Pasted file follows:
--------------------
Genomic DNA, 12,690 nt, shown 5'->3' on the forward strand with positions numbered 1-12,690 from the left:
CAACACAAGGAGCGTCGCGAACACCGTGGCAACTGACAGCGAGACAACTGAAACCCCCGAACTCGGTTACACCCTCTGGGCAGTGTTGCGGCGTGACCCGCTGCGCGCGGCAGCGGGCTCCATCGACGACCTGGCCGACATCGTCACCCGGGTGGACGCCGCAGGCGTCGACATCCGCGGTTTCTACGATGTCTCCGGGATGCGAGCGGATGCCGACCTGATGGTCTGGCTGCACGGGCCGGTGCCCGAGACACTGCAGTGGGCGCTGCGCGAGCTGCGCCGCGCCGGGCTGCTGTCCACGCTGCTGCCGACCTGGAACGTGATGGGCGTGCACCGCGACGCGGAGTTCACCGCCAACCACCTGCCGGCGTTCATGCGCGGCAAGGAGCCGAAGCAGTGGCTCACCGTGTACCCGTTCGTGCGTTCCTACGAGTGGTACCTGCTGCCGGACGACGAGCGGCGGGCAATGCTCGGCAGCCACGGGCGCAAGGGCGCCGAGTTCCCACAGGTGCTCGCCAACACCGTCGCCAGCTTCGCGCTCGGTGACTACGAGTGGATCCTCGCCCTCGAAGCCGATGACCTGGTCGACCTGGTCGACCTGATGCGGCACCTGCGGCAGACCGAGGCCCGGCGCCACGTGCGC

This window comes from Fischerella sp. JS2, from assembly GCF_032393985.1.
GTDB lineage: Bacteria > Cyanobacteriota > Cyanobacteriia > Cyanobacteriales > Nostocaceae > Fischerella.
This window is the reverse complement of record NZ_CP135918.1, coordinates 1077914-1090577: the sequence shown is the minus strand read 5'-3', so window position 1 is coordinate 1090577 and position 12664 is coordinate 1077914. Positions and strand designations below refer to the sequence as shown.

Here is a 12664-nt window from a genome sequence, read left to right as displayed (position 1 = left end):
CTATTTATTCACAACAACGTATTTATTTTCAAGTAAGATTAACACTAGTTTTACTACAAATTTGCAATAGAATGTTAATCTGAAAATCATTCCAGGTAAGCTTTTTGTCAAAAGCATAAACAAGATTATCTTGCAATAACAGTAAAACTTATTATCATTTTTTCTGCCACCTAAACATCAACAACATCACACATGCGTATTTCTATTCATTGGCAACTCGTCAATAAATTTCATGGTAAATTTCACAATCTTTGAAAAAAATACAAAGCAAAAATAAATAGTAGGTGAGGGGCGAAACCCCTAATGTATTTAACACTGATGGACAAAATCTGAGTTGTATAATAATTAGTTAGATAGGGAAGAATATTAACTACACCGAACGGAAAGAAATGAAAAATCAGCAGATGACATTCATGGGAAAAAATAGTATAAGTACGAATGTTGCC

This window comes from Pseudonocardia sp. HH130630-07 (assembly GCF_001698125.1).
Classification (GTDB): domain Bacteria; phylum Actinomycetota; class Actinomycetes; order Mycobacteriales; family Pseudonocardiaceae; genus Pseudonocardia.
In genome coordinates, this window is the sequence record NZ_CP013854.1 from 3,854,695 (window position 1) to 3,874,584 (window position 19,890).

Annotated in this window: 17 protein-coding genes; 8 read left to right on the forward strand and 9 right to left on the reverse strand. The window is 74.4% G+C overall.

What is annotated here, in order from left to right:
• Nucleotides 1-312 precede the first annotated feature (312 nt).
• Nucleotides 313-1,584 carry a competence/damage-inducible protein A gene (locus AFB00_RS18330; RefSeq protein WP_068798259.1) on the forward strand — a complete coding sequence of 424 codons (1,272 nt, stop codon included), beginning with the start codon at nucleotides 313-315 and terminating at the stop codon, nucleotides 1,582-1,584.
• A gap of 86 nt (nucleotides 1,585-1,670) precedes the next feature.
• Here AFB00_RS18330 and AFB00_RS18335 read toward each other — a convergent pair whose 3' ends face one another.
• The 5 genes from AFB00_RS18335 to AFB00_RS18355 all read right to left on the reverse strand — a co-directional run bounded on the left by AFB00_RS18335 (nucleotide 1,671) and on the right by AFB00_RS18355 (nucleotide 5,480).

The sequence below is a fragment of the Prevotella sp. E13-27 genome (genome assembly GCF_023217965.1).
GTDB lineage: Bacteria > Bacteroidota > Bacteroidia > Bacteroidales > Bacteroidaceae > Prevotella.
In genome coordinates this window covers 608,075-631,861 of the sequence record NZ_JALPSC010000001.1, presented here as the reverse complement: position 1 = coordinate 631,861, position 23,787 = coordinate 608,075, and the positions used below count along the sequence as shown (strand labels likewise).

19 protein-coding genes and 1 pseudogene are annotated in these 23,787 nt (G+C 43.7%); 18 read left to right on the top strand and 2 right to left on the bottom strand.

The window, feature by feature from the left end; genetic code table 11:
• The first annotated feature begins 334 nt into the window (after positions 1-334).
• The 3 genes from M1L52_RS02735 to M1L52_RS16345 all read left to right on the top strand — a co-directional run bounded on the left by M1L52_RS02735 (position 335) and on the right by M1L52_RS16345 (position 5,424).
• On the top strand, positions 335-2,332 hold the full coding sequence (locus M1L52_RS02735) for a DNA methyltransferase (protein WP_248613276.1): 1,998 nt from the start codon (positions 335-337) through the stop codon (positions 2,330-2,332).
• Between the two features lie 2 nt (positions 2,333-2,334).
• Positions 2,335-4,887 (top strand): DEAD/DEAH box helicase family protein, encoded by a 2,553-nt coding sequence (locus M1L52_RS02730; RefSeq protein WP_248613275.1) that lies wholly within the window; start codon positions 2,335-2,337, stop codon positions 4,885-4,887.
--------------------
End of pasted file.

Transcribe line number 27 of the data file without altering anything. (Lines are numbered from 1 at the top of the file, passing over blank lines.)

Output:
• Positions 2,335-4,887 (top strand): DEAD/DEAH box helicase family protein, encoded by a 2,553-nt coding sequence (locus M1L52_RS02730; RefSeq protein WP_248613275.1) that lies wholly within the window; start codon positions 2,335-2,337, stop codon positions 4,885-4,887.